You may find you need other sizes once you have a better idea of what fabrics you like sewing, but those will get you started. You can find these in your local fabric store, but if you’re looking to stock up I’d recommend placing an order on the tailor supply website Wawak.
There are four other accessories I recommend that students buy: lots of bobbins, a good lamp, a sewing machine table, and (if comparable with their machine) a knee lift.
No matter how many bobbins you have, they all seemed to be filled with the wrong color thread. I don’t make the rules, it just happens. Fend this problem off by purchasing lots and lots of extra bobbins. Just make sure they’re the right ones for your machine.
While most sewing machines have a small light to help you see things directly under the machine, you’re going to want additional lighting. Find yourself an adjustable task lamp (ideally one that clamps onto the table) so that you can easily get light where you need it when you need it.
A sewing machine table is also a game changer in my opinion. Though this won’t be practical for everyone, it is worth the extra cost if you can swing it. Ideally, you want something that is on the low side (especially if you’re short!) and has the ability to drop in the machine,so that the table is level with the sewing surface. A low table is essential, because your feet need to be firmly on the ground to reach the peddle. To protect your back and shoulders, generally you want to be sewing so that your bent arms are level with the table when guiding your fabric through.
Home machines rarely have the ability to be set up with a knee lift, which I consider a tragedy. Knee lifts allow you to raise the presser foot just by moving a lever with your knee. This is fantastic when pivoting on corners and just generally improves workflow when sewing. They’re standard on industrial machines, but not common on home machines. If you have the option, like with this Brother PQ1500SL, definitely get the knee lift.
Bonus: a good chair. My sewing set up currently uses a cheap folding chair, because it happens to be just the right height. But if I was sewing more, I definitely would be looking into something a bit more cushy and supportive. I’m still a bit jealous of my aunt, who picked up two of these at a quilting show a while back. They’re just the right height for sewing and they have storage in the seat!
Budget Option: Singer Heavy Duty 4423
At around 210$, the Singer Heavy Duty 4423 is a good, affordable option for a new sewist. The stitch and stitch size selection are both done manually through dials, so there’s no on-board computer. The buttonhole is a one step. And the machine has a powerful, fast motor. This machine looks to be able to use most standard snap-on presser feet and can also use generic low-shank feet, making it pretty versatile.
There doesn’t seem to be a significant difference between the 4423 and the other Singer Heavy Duty Machines, so when shoping around, look at the included accessories closely to find the best deal. For example, this 4452 is more expensive than the 4423, but also comes with an extension table, walking foot, and other bonuses. That might make it a good deal for you. Just remember that a bonus isn’t a bonus if it’s something you’ll never use!
Mid-Price: Janome HD-3000
The machine I use now, and then one I sewed the garments for my dissertation on, is the Janome HD-3000. When I bought it, I was looking for a no nonsense, sturdy machine that I could use for years. It’s been about 8 years now and I haven’t regretted the purchase at all.
For it’s price point (usually about 450$ -500$ depending on the included accessories) this machine is very solid. When I was researching it, I remember seeing a video of one sewing through a wooden ruler! And while it can get a bit caught up going over really bulky areas (like when you have multiple layers of denim suddenly overlapping at a seam junction), it handles them no worse than any other home machine I’ve used.
After nearly a decade and multiple cross country moves, my machine is still working just fine. The reverse button was getting a little sticky, but I was able to fix the issue myself with a little oil. This machine is simple enough that you shouldn’t have any problems finding someone to service it and the brave (and out of warrantee) should be able to solve small issues on their own with the help of the service manual.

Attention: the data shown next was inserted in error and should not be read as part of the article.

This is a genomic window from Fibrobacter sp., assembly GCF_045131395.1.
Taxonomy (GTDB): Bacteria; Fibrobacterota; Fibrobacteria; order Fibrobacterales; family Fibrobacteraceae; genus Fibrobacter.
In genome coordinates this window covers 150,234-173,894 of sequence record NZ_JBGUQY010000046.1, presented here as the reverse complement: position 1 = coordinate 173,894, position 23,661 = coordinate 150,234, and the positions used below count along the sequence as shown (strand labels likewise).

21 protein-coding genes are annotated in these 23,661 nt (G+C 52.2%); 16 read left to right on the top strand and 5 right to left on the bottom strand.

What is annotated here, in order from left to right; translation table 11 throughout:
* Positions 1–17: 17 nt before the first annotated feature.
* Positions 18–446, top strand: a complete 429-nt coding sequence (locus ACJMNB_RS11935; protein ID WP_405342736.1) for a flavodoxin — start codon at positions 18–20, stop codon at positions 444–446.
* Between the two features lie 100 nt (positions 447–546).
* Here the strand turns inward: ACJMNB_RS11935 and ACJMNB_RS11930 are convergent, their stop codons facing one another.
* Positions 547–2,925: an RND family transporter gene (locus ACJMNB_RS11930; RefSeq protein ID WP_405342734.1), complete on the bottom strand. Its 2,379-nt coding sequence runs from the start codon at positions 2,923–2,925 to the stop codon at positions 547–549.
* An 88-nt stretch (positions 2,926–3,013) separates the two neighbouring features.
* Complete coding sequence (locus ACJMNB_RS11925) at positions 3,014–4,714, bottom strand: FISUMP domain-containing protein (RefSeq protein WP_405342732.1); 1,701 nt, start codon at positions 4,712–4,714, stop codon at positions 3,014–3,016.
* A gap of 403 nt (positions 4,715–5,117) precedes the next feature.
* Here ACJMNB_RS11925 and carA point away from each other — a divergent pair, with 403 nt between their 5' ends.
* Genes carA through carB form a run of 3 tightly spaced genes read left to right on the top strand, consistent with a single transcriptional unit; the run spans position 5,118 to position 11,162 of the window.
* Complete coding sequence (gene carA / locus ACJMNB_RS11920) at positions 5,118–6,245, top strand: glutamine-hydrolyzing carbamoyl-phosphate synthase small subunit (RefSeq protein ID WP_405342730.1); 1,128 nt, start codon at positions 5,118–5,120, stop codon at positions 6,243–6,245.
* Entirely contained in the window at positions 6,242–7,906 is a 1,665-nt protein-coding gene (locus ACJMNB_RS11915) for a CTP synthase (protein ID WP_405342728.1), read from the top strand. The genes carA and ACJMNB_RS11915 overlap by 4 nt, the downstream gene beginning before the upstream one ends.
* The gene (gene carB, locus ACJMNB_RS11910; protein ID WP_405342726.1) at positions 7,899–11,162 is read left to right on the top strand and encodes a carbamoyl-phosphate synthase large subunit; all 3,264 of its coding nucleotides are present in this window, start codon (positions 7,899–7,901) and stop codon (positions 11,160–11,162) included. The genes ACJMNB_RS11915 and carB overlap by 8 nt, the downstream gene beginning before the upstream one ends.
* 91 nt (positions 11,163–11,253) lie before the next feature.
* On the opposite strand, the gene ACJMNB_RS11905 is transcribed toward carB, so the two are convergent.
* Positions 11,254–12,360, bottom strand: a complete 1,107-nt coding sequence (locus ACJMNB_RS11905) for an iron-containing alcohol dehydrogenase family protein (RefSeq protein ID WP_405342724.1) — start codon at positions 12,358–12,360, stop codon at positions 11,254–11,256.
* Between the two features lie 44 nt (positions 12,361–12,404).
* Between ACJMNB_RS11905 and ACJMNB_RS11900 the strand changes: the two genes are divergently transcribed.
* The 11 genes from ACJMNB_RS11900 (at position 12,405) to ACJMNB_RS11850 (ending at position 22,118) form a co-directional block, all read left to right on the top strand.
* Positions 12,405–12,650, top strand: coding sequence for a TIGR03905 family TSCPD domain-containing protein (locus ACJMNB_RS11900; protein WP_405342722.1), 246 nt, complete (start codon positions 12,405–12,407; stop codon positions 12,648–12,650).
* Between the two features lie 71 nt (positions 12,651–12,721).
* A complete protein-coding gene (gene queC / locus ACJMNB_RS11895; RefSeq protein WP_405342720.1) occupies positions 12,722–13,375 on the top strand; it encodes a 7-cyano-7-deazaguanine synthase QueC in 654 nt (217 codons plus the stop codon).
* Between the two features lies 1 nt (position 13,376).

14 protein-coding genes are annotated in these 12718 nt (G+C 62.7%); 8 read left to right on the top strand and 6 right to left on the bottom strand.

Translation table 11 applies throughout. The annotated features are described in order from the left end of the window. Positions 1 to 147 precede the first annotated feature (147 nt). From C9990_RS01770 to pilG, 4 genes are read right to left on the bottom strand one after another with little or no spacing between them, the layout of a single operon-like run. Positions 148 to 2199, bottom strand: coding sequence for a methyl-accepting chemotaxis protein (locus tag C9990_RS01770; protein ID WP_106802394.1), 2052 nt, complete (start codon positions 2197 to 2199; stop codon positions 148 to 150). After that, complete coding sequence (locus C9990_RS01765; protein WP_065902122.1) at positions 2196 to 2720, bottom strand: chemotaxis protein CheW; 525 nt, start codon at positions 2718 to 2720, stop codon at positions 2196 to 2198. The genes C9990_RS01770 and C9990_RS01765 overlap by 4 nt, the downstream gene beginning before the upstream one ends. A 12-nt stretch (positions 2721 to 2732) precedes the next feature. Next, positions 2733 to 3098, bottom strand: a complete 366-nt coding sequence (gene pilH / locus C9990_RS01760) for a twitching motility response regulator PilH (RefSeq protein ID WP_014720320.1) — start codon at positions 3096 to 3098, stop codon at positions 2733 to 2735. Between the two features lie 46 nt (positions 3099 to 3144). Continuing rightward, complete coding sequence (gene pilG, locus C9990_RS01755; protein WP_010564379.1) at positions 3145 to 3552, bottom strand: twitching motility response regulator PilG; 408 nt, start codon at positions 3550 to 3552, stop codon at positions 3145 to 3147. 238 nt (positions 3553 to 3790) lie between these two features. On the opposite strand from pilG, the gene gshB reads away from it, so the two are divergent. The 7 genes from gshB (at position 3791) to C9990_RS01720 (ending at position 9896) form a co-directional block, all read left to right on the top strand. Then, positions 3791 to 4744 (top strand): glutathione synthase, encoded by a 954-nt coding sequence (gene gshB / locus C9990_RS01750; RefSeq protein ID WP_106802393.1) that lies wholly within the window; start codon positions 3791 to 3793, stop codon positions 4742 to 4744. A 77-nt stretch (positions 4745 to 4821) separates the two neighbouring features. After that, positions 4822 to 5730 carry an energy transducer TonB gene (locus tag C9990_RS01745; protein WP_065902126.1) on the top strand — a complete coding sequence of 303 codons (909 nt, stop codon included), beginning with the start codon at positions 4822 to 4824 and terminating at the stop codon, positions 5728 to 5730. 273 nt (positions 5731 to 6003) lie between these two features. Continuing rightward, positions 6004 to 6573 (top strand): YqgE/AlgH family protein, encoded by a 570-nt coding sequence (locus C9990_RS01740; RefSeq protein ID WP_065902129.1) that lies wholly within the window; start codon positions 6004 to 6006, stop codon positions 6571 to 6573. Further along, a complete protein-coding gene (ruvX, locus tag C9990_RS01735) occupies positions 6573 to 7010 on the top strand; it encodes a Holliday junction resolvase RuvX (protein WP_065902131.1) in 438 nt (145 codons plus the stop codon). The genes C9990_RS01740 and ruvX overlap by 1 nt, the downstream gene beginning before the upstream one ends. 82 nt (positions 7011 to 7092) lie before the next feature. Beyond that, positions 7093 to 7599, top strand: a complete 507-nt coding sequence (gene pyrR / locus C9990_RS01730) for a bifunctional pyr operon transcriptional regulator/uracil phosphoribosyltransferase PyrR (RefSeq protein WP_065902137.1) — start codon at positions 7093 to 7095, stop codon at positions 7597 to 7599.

One of the reasons this machine has held up so well is that there just isn’t a lot that can break on it! Everything is mechanical, so there’s no computer to malfunction. I am glad that I upgraded to the version with an automatic buttonhole. However, if you’re interested in this machine but need something a little less expensive, the HD1000 is usually about 350$. This version has a four step buttonhole and a front load bobbin, but is otherwise similar enough.
If You Have Room for Two: Juki DDL 8100
If you have the space and budget, you may consider getting an industrial machine. This won’t have a buttonhole or zig zag stitch, but it will give you the best straight stitch possible. The other benefit of buying an industrial machine is that everything above the motor is pretty easy to service. I was able to teach myself many basic repairs using the Sewing Gold YouTube Channel.
The machine I’ve used the most is the Juki DDL 8600. That doesn’t seem to be in production anymore, but the DDL 8100 and the DDL 8700 are comparable. Based on some research, including this no-nonsense comparison video, I’d recommend either the DDL 8100 or the DDL 8700 for a design student. When comparing prices, look at what accessories (table lamp) and motor types are included to get a real feel for the difference.
Other Things to Consider
When I was studying fashion as an undergrad, having a sewing machine of my own was vital. However, I used my serger just as often and found it to be almost more important than owning a sewing machine. The thing was, while I had access to sergers in the sewing lab, they rarely had the color of thread I wanted and undergrads were not allowed to change the thread on our own. This is with good reason. Industrial sergers are complicated to thread and often temperamental. But it meant that if no one was around to help me, my sewing progress ground to a halt.
Having a serger at home meant that I could use the color that I wanted and work even when the lab was closed. Mine was a (now discontinued) five thread Viking Huskylock 905 that is similar to this Singer model but a four thread overlock would have been fine too.
The best sewing machine for fashion design students is a simple, powerful machine that fits within your budget. While the machines I’ve recommend all are great choices, any sewing machine is going to make your life easier as a design student.
Let me know on Instagram if you have a favorite sewing machine or other must-have sewing supplies for new students!